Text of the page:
In this fresh examination of Kipling, Benfey hangs a provocative "what if” over Kipling’s American years and maps the imprint Kipling left on his adopted country as well as the imprint the country left on him
...Kipling’s American years make for a fertile foreign chapter. They yielded the bulk of his most popular work. Benfey eloquently argues not only that Kipling’s engagement with the United States made him the writer he became, but that he lavishly returned the favor ... It is not Benfey’s fault that Kipling flies about in reckless disregard of his subtitle, but it does at times make for something of a disjointed narrative. One gets the sense of a subject straining at his leash, unhappily confined, stubbornly untamed ... Benfey reminds us of our debt to a category-demolishing, globe-striding man who indeed contained multitudes...
Christopher Benfey, a professor at Mount Holyoke, writes that some of his friends, when they learned what he was working on, asked him what on earth he was thinking, and warned that he’d better be ready to defend himself. Benfey’s best defense turns out to be the book itself, which doesn’t attempt a full-throated rehab job ... Kipling’s American sojourn is hardly an 'untold story'—it figures in all the biographies—but Benfey tells it well, catching nuances that some biographers have missed.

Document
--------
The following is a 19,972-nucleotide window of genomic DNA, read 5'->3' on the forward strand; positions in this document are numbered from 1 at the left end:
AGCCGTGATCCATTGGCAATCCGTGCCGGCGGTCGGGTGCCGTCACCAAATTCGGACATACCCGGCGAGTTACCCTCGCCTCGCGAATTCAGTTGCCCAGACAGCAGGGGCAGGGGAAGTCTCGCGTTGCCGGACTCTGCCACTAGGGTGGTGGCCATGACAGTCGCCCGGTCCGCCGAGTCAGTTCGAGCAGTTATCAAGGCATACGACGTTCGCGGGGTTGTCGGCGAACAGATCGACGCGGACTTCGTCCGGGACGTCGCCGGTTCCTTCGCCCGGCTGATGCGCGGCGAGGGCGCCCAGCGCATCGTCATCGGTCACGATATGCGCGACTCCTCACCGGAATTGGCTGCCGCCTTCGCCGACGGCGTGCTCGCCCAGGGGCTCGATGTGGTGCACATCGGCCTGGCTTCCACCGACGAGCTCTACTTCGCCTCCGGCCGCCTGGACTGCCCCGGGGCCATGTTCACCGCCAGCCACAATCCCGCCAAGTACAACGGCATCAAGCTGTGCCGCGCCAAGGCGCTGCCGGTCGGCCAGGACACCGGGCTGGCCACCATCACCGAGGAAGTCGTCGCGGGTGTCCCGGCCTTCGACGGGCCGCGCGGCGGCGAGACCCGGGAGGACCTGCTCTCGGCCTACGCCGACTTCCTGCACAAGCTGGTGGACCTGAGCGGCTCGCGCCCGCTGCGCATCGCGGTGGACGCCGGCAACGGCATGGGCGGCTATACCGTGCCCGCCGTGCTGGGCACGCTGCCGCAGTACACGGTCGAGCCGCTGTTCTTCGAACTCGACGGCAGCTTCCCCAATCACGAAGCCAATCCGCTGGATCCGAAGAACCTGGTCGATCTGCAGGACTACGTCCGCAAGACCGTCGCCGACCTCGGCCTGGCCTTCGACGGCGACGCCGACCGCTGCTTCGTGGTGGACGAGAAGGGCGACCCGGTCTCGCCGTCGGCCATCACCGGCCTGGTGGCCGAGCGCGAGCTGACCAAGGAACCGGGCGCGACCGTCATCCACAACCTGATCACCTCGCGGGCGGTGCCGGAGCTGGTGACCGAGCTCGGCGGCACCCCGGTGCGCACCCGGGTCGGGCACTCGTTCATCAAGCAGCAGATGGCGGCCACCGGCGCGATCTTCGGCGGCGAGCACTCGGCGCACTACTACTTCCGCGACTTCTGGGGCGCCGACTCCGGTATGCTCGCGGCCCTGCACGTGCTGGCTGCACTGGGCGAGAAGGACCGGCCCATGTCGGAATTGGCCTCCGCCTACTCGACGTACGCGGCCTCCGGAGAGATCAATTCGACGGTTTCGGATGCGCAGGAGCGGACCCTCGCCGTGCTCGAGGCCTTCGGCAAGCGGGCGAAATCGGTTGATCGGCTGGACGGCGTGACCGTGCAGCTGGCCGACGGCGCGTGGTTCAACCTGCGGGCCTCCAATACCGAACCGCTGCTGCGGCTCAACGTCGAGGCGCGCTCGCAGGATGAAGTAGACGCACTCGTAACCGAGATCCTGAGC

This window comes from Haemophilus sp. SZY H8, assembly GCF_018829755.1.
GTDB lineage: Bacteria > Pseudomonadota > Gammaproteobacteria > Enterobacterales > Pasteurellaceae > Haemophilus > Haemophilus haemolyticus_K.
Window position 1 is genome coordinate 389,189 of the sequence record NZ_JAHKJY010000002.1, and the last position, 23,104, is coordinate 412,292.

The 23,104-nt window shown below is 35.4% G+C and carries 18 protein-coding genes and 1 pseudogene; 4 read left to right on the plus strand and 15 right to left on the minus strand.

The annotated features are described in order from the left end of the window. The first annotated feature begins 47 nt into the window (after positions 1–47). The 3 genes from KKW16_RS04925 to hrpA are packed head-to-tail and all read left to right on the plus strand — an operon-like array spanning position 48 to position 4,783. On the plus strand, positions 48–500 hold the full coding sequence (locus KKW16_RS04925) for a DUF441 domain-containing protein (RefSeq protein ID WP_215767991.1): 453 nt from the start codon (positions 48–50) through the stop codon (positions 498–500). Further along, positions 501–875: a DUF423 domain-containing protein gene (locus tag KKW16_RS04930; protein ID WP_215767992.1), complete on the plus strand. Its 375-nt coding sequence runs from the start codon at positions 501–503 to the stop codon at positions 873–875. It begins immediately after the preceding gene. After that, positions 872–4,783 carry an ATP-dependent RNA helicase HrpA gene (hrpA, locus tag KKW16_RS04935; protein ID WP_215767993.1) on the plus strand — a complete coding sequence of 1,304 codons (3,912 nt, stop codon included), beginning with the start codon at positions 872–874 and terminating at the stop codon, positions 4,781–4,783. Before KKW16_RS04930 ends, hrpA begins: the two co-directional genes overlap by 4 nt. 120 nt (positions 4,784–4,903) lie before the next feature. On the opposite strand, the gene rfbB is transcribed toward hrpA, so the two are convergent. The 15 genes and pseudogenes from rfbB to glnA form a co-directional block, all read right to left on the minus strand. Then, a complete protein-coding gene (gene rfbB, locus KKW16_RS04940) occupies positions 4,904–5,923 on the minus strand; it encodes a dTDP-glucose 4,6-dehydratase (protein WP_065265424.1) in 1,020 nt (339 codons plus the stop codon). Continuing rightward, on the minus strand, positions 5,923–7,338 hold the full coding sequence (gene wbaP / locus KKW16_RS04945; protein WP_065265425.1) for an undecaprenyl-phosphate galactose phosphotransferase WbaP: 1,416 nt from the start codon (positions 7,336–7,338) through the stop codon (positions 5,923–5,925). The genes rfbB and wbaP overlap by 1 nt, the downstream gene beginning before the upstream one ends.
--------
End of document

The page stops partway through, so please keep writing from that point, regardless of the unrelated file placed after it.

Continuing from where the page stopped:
Mr. Benfey, who clearly enjoyed the considerable research he put into this book, recounts the family’s time in New England rather well, including the unhappy end to the Kiplings’ American sojourn a few years later ... These years were joyous and then dire ones for Kipling, and Mr. Benfey recounts it all with a fine touch ... It has to be said, though, that both the subtitle and the title of Mr. Benfey’s book detract from his worthwhile effort. 'If' may be a nifty account of this period in the famous writer’s life, but this is hardly an 'untold story.'